Every year the UN Sustainable Development Solutions Network, which I direct on behalf of UN Secretary-General António Guterres, collects data from around the world to assess where countries stand on progress toward the Sustainable Development Goals (SDGs). The SDG Index gives a global ranking, while the SDG Scorecard highlights the strengths and weaknesses of each of the 150 or so countries for which the requisite global data are available. The SDG Index and Dashboard together therefore offer an objective account of each country’s absolute progress toward the goals and its relative position among other nations.
The news is not good for the United States. According to the 2017 SDG Index, the U.S. ranked no better than 42nd out of 157 countries, and 30th out of the 35 high-income OECD countries. How could the United States, one of the richest countries in the world, rank so low? The reason is clear. The United States is strong on only one of the three pillars of sustainable development, the economy, but weak on social inclusion and environmental sustainability. Inequality is very high in U.S. society, with huge gaps in income and power between men and women, between races, and across educational levels. Environmental sustainability is weak because powerful corporate lobbies for the fossil-fuel and heavy industries have slowed America’s transition to low-carbon technologies and primary energy sources.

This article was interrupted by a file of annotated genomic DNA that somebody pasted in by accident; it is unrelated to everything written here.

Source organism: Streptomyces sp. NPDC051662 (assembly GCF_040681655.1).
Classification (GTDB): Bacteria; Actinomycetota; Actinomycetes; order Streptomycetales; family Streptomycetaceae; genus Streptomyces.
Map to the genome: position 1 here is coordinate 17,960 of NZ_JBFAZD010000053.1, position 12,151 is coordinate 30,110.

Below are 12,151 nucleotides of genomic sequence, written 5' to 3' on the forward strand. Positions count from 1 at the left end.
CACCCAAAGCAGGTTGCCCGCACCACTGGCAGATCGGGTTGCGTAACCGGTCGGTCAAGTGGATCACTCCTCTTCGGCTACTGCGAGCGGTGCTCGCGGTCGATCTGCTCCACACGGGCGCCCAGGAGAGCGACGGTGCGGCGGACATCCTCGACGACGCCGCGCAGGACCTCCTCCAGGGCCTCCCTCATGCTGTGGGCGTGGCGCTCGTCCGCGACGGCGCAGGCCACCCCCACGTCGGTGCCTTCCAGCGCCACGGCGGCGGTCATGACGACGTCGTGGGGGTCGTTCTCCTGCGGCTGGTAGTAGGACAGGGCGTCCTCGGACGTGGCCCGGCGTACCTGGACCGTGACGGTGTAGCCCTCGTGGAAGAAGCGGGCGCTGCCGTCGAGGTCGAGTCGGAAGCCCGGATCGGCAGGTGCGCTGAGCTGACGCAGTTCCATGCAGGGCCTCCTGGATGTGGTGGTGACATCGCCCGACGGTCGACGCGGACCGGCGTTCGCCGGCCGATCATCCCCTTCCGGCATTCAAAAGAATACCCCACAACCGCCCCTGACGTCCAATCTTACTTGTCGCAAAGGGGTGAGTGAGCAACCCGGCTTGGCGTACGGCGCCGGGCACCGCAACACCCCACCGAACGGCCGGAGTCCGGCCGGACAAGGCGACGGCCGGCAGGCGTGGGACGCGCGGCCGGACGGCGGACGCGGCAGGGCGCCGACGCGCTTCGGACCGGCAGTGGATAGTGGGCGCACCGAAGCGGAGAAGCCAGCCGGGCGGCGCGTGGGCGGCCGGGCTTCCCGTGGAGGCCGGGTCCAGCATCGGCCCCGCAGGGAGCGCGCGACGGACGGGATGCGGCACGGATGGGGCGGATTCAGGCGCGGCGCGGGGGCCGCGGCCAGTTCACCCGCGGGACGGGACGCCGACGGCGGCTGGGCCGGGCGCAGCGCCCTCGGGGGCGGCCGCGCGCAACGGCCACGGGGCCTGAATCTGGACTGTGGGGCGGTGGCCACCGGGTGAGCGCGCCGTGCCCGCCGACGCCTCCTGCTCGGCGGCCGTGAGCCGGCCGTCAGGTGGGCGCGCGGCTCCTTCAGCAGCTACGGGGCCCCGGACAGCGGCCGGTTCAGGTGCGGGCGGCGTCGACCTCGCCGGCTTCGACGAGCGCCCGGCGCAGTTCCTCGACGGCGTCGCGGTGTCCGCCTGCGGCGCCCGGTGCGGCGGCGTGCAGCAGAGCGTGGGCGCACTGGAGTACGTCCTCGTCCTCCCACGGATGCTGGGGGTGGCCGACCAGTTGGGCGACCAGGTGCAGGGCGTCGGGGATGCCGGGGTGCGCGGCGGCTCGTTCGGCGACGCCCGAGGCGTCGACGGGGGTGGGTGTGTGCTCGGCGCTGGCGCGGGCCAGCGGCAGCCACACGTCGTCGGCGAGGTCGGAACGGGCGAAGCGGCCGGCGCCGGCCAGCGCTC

America pays a very heavy price for its failure to pursue sustainable development. U.S. life expectancy ranks 25th in the OECD and has actually been declining rather than rising in recent years. The prevalence of clinical depression is up, and the United States has one of the highest rates of depression in the world. Drug addiction and deaths from drug over-doses are soaring. A large part of the U.S. workforce has not gained from economic growth. Confidence in public institutions has plummeted, as has interpersonal trust in American society. For all of these reasons, the self-reported well-being of Americans has also waned.
Compared with other high-income societies, the United States also suffers from chronic violence, thereby falling desperately short of SDG 16, which calls for “peaceful and inclusive societies.” America’s violence is evident not only in its nonstop overseas wars, but also in its high homicide rates, astounding levels of gun violence, and off- the-chart rates of incarceration, especially of young African-American men. America’s violence is also captured by the 2017 Global Peace Index, which placed the United States at the shocking rank of 114th most peaceful country out of the 163 countries measured.